Breaking News
More () »

DeWine encourages EPA, Norfolk Southern to find places that will accept contaminated waste from derailment site

So far, roughly 3,100 tons of contaminated soil has been hauled away from the site but close to 26,000 tons remains, according to the governor’s office.

COLUMBUS, Ohio — Governor Mike DeWine said Monday that he will “continue to raise hell” over tons of contaminated soil and wastewater that continue to sit near the site of train derailment in East Palestine, Ohio.

So far, roughly 3,100 tons of contaminated soil has been hauled away from the site but close to 26,000 tons remains, according to the governor’s office.

Both out-of-state companies federally approved to accept hazardous waste and elected leaders in those respective states have blocked or raised objections to the shipments of hazardous waste coming from East Palestine.

The latest includes Oklahoma Governor Kevin Stitt, who tweeted Sunday that he “blocked” a shipment of waste from coming into Oklahoma from East Palestine.

“Late yesterday I was made aware that a shipment of toxic waste from the derailment in East Palestine, Ohio was coming to Oklahoma,” he tweeted Sunday. “There are too many unanswered questions and ultimately I made the decision that this is not in the best interest of Oklahomans. As of late last night that shipment has been blocked.”

Stitt’s office has not returned a phone call and email seeking comment or explanation on why it sought to block this shipment.

10 Investigates found that state’s own environmental website lists at least eight facilities that are authorized to accept types of commercial hazardous waste.

Indiana Governor Eric Holcomb had tweeted back on Feb. 28 that he had been displeased with the lack of communication from the U.S. EPA and that he objected to decision to ship the hazardous waste to Indiana.

Last week, however, he tweeted that third party lab results showed the hazardous waste had been tested and did not show harmful levels of dioxins.

The fire and spill of hazardous chemicals at the derailment site has sparked concerns from residents there about long-term environmental and health impacts.

DeWine said he has encouraged the U.S. EPA, which overseeing the site cleanup from February’s train derailment, and Norfolk Southern to find additional facilities willing to accept the leftover waste from the derailment.

“Well, what’s happened now is states are looking at this and they are saying we don’t want what’s coming out of East Palestine. The irony about this is they are accepting things in those states every single day that are a lot more problems connected with it. This is going to work out, this is something that has to work out. We can’t keep this in East Palestine.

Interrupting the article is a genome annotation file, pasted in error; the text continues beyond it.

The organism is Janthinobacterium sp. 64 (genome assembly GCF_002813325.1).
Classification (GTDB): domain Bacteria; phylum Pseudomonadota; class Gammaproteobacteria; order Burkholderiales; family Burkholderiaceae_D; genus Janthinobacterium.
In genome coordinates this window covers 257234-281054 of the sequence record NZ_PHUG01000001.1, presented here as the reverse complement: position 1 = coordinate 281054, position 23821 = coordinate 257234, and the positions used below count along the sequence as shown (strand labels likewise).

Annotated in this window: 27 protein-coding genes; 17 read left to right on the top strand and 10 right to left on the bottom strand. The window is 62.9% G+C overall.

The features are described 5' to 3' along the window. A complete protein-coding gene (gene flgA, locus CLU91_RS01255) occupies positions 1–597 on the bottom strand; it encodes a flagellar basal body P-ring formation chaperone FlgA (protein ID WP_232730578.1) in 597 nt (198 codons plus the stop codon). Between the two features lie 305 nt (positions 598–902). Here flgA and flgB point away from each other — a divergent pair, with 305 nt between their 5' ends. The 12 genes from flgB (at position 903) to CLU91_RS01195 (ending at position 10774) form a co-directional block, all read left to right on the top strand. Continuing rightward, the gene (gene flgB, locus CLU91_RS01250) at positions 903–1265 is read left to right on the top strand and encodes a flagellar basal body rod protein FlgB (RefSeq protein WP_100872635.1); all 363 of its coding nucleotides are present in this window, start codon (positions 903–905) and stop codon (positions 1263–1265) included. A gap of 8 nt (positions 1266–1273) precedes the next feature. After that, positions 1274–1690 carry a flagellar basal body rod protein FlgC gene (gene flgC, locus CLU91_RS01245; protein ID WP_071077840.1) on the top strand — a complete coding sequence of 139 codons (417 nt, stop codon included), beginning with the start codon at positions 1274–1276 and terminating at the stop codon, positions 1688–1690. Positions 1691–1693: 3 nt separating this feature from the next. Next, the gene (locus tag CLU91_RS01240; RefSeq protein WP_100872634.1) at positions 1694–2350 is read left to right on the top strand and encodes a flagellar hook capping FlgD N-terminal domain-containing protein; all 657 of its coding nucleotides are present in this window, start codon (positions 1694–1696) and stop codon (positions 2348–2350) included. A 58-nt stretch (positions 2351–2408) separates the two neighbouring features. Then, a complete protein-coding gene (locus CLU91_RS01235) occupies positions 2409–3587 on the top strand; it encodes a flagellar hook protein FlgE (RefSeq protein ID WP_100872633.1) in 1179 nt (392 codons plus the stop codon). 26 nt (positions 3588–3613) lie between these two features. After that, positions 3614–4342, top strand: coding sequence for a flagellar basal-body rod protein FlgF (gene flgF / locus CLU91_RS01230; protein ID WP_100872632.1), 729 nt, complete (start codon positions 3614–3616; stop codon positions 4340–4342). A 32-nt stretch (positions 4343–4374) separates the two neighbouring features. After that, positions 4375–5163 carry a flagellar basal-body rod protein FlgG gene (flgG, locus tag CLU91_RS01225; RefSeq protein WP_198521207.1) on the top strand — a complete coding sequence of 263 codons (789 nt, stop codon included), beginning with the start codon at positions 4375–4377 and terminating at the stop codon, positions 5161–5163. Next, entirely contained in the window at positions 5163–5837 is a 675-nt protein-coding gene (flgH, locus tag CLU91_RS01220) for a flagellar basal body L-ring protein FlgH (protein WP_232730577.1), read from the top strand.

When asked what he meant that it was going to work out and what assurances could be the provided to the people there, Gov. DeWine said:

“The assurance is simply this: I am going to continue to raise hell about it til we find places willing to take this product. We’ve taken this product in the state of Ohio – it is no worse and it’s cleaner product that what these other companies in these states are already taking. That’s the great irony behind this. Which makes absolutely no sense,” DeWine said.

A spokesman for Norfolk Southern told 10 Investigates Monday: “On behalf of the residents of East Palestine, we’re doing everything we can to quickly and safely obtain the necessary approvals to transport waste to facilities that are licensed and equipped to accept it.”

The spokesman did not respond to a follow-up email seeking clarity on a timeline or if specific facilities had been identified.

10 Investigates also reached out to the U.S. EPA as well. We have not heard back.

Governor DeWine’s office said he plans to return to East Palestine on Friday.

Officials warn of impersonators

 Governor DeWine’s office on Monday also put out this warning:

 Local authorities issued a warning today about individuals who are going door-to-door in East Palestine impersonating personnel from the Centers for Disease Control (CDC) and Norfolk Southern. Currently, neither the CDC nor Norfolk Southern have personnel conducting any door-to-door operations. Some steps you can take to protect yourself and your community are:

  • Verify their identity: Ask for identification and verify it before engaging with anyone who comes to your home unannounced.
  • Don't share personal information: Never give out personal information such as your Social Security number or financial information.
  • Report suspicious activity: If you suspect someone is impersonating a CDC or Norfolk Southern employee, report it to your local authorities immediately.
  • Spread the word: Share the warning with your friends, family, and neighbors so they can be aware of the potential threat and take the necessary precautions.

The East Palestine Police Department can be reached by calling (330) 426-4341. 

10 Investigates: Recent Coverage ⬇️

Before You Leave, Check This Out